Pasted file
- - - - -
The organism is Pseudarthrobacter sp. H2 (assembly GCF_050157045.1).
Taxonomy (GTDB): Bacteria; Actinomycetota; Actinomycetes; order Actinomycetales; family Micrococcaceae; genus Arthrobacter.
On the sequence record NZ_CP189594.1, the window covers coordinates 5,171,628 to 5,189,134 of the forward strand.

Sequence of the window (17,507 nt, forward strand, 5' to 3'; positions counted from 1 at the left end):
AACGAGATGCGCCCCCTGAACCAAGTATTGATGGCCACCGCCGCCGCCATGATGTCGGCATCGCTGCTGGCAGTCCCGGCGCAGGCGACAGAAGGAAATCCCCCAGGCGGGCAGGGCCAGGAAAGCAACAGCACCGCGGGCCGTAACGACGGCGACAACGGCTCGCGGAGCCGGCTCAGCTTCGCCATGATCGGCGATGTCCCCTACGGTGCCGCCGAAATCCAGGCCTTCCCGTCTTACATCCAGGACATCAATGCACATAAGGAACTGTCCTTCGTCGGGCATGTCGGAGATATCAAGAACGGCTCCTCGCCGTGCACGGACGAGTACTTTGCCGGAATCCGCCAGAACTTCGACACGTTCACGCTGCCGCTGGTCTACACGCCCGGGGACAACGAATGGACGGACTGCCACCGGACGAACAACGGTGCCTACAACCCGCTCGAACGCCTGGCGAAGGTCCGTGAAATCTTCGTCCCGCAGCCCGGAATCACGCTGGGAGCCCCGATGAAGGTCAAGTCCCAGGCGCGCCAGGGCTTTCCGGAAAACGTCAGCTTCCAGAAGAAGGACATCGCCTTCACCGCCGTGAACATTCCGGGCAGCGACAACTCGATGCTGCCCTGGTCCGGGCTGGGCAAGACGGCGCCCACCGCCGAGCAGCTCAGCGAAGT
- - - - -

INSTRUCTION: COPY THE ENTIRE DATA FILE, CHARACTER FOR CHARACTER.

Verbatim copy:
The organism is Pseudarthrobacter sp. H2 (assembly GCF_050157045.1).
Taxonomy (GTDB): Bacteria; Actinomycetota; Actinomycetes; order Actinomycetales; family Micrococcaceae; genus Arthrobacter.
On the sequence record NZ_CP189594.1, the window covers coordinates 5,171,628 to 5,189,134 of the forward strand.

Sequence of the window (17,507 nt, forward strand, 5' to 3'; positions counted from 1 at the left end):
AACGAGATGCGCCCCCTGAACCAAGTATTGATGGCCACCGCCGCCGCCATGATGTCGGCATCGCTGCTGGCAGTCCCGGCGCAGGCGACAGAAGGAAATCCCCCAGGCGGGCAGGGCCAGGAAAGCAACAGCACCGCGGGCCGTAACGACGGCGACAACGGCTCGCGGAGCCGGCTCAGCTTCGCCATGATCGGCGATGTCCCCTACGGTGCCGCCGAAATCCAGGCCTTCCCGTCTTACATCCAGGACATCAATGCACATAAGGAACTGTCCTTCGTCGGGCATGTCGGAGATATCAAGAACGGCTCCTCGCCGTGCACGGACGAGTACTTTGCCGGAATCCGCCAGAACTTCGACACGTTCACGCTGCCGCTGGTCTACACGCCCGGGGACAACGAATGGACGGACTGCCACCGGACGAACAACGGTGCCTACAACCCGCTCGAACGCCTGGCGAAGGTCCGTGAAATCTTCGTCCCGCAGCCCGGAATCACGCTGGGAGCCCCGATGAAGGTCAAGTCCCAGGCGCGCCAGGGCTTTCCGGAAAACGTCAGCTTCCAGAAGAAGGACATCGCCTTCACCGCCGTGAACATTCCGGGCAGCGACAACTCGATGCTGCCCTGGTCCGGGCTGGGCAAGACGGCGCCCACCGCCGAGCAGCTCAGCGAAGT